Ina Opperman

By Ina Opperman

Business Journalist

SA GDP grew more than expected in second quarter

The South African economy grew despite the impact of rolling blackouts and high interest rates, but consumers are still spending less.

South Africa’s gross domestic product (GDP) grew more than expected in the second quarter thanks to agriculture, finance and manufacturing expanding by 0.6%.

The first quarter had registered a 0.4% increase.

According to Statistics SA, six industries on the supply side of the economy grew in the second quarter, while the country benefitted on the demand side from a sharp increase in investments in machinery and equipment. More investment was made into products related to renewable energy.

In addition, despite a decline in overall household consumption, more spending was seen in the restaurants and hotels sector.

The six industries that recorded an increase in economic activity in the second quarter are agriculture, forestry and fishing that increased by 4.2%, manufacturing that grew by 2.2%, mining and quarrying that increased by 1.3%, personal services (0.7%), finance, real estate and business services (0.7%) and general government services (0.6%).

On the other hand, construction declined by 0.4%, trade, catering and accommodation by 0.4%, electricity, gas and water by 0.8% and transport storage and communication by 1.9%.

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Industries with increased activity in second quarter, adding to GDP

Manufacturing production expanded by 2.2%, driven mainly by petroleum, chemical products, rubber, and plastic products.

Metals, metal products, machinery, and equipment manufacturers also had a good quarter, partly due to increased demand for crude steel.

Investment in South Africa’s automotive sector boosted transport equipment and motor vehicle production.

The finance industry grew by 0.7%, thanks to financial intermediation, insurance, and real estate services.

Agriculture rebounded with a 4.2% increase in output, driven by higher production of field crops and horticulture products, supported by favourable weather, increased cultivation, and export demand.

Mining continued its growth streak with help from platinum group metals, gold, ‘other metallic minerals,’ and coal.

The personal services industry saw growth, particularly in education and health, while the increase in general government services was primarily due to a rise in staff numbers.

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Industries that experienced decreased activity

Not all industries had a good second quarter. The transport, storage and communication industry decreased by 1.9% after 18 months of consecutive growth. Transport support services were lacklustre and the data showed decreases in land freight and road passenger transport.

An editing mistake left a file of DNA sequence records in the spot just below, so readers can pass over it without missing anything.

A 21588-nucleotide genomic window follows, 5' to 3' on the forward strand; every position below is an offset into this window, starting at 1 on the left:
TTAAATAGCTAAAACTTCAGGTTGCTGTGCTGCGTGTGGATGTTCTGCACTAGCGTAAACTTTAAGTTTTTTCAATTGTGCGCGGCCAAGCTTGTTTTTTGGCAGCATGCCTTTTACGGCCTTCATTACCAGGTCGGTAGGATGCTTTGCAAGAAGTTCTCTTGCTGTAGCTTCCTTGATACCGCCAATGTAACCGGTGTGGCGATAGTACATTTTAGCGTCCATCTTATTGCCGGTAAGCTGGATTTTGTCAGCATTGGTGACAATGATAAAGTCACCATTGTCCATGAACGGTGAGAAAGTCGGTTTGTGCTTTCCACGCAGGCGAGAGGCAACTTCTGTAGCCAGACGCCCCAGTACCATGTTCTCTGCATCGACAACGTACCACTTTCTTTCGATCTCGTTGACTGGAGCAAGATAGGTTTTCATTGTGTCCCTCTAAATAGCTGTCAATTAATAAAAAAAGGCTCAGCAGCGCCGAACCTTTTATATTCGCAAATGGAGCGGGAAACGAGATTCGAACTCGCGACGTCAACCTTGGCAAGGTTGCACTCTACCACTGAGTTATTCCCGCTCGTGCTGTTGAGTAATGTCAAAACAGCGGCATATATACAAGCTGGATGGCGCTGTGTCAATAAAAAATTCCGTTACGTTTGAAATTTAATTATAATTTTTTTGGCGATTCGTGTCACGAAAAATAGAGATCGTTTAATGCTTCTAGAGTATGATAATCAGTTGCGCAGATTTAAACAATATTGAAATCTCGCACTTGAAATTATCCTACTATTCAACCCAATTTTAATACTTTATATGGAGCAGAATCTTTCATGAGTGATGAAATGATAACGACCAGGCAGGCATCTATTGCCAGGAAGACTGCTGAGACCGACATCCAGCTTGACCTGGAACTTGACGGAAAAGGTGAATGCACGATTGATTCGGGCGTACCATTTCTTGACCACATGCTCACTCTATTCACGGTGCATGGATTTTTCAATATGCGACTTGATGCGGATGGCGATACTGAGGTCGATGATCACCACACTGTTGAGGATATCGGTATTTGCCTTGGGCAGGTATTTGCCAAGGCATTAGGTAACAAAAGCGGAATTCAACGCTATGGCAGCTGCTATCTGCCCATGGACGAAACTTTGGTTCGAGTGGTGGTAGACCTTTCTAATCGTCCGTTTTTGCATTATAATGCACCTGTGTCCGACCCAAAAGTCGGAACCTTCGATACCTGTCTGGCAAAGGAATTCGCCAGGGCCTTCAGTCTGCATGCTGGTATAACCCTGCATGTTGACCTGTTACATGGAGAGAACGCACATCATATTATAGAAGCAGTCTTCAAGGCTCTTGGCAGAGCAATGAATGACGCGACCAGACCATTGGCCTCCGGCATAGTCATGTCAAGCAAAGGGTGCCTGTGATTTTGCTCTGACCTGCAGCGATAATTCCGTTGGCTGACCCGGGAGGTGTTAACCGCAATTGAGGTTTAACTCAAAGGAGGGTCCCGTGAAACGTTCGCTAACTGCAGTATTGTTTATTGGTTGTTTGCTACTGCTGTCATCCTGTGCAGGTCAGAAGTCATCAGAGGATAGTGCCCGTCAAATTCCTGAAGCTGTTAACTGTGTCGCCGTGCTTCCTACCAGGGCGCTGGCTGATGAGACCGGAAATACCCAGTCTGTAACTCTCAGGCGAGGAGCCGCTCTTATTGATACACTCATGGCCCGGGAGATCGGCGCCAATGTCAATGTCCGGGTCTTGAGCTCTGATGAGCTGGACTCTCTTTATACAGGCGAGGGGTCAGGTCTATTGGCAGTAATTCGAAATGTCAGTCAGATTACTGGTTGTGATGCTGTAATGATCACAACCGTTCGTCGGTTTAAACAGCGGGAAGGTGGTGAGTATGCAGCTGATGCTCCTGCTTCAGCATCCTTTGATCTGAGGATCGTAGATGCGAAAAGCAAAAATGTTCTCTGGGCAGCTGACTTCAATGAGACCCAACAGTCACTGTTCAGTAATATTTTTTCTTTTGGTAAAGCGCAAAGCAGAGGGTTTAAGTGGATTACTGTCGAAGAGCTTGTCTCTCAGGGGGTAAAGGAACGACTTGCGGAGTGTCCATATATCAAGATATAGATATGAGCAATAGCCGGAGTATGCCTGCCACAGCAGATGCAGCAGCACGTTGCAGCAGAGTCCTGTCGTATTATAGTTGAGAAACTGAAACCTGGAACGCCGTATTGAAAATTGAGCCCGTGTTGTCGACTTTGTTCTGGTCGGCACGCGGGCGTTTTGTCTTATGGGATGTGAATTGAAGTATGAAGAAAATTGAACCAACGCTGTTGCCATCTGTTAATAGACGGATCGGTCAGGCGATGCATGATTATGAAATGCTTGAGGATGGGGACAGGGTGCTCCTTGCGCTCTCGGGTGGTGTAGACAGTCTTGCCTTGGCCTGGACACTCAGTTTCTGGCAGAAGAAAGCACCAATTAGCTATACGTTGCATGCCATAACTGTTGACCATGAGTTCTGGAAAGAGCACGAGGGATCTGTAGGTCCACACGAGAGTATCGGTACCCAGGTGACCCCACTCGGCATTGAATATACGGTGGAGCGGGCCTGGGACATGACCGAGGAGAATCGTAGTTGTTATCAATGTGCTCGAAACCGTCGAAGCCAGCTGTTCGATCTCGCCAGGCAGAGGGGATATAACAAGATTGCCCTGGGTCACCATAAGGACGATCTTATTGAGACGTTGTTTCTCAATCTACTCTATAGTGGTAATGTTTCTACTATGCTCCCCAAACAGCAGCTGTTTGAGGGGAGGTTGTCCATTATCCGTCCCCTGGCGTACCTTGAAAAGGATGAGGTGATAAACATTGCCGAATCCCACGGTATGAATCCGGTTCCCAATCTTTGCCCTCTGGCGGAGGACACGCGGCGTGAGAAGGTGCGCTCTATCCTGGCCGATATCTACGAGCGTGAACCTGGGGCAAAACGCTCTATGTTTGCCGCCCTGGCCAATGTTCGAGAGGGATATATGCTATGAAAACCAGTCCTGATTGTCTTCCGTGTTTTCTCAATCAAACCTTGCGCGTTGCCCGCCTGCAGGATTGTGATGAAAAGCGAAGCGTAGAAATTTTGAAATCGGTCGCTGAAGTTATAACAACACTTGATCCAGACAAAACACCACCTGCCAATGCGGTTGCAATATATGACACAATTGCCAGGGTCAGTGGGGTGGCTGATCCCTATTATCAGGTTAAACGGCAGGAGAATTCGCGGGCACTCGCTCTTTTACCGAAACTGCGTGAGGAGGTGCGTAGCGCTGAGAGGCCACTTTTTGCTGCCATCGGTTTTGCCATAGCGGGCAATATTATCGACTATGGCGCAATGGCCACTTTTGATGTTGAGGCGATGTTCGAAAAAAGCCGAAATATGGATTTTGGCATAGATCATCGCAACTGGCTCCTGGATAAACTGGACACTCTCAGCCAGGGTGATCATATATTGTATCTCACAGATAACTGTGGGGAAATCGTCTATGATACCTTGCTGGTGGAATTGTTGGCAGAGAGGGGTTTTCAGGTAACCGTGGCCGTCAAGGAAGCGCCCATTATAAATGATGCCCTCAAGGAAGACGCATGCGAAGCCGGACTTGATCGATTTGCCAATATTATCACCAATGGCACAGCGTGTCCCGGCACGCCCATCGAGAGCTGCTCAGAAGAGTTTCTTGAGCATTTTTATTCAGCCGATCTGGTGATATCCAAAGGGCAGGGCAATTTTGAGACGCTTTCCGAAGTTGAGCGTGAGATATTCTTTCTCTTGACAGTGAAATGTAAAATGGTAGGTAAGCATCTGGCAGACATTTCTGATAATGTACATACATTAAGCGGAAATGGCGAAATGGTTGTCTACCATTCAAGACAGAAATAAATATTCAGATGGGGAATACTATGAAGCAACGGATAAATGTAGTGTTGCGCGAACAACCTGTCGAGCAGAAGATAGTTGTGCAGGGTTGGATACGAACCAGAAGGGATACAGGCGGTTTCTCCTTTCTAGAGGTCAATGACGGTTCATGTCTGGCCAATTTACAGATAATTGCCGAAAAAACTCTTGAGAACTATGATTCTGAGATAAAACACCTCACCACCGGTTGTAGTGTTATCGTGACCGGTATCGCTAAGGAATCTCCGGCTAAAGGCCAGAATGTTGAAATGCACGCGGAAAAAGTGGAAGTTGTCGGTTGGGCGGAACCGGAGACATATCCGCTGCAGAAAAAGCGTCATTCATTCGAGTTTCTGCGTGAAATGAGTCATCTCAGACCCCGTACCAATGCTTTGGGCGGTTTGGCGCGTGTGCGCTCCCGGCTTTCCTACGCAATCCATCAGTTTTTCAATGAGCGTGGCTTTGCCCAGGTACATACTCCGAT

The trade industry faced challenges with weaker retail and wholesale figures, but it found some relief from increased activity in the motor trade, tourist accommodation, and the restaurant, catering, and fast-food sectors.

The construction industry, after maintaining stability for 18 months, lost momentum due to declining economic activity in non-residential and residential building projects.

Although there was a slight increase in construction work, it was not sufficient to push the industry into positive territory.

On the demand side, gross fixed capital formation saw a 3.9% increase, mainly driven by investments in imported machinery and equipment, particularly for electricity infrastructure.

This was complemented by rising sales of locally produced electric motors, generators, and special-purpose machinery.

This growth was further supported by a 3.3% rise in imports, which included items related to renewable energy, batteries, vegetable products, artificial resins and plastics, base metals, and articles of base metals, as well as animal and vegetable fats and oils.

South African exports experienced a 0.9% increase, primarily attributed to higher trade in chemical products, prepared foodstuffs, beverages and tobacco, vehicles and transport equipment, mineral products, and machinery and electrical equipment.

Household consumption down

As was indicated in various surveys and studies, household consumption decreased in the second quarter as consumers cut back on a variety of goods and services.

However, despite the overall decline, there was more spending on restaurants and hotels, increasing by 4.1%, the seventh consecutive quarter of growth for this category.

Households also spent more on transport (1%), education (0.3%) and health (0.2%), but less on communication (0.3%), housing, water, electricity, gas and other fuels (0.5%), alcohol, tobacco and narcotics (0.8%), miscellaneous goods and services (0.9%), recreation and culture (0.9%), clothing and footwear (1%), food and non-alcoholic beverages (1.2%) and furnishings, household equipment and maintenance (2.1%).

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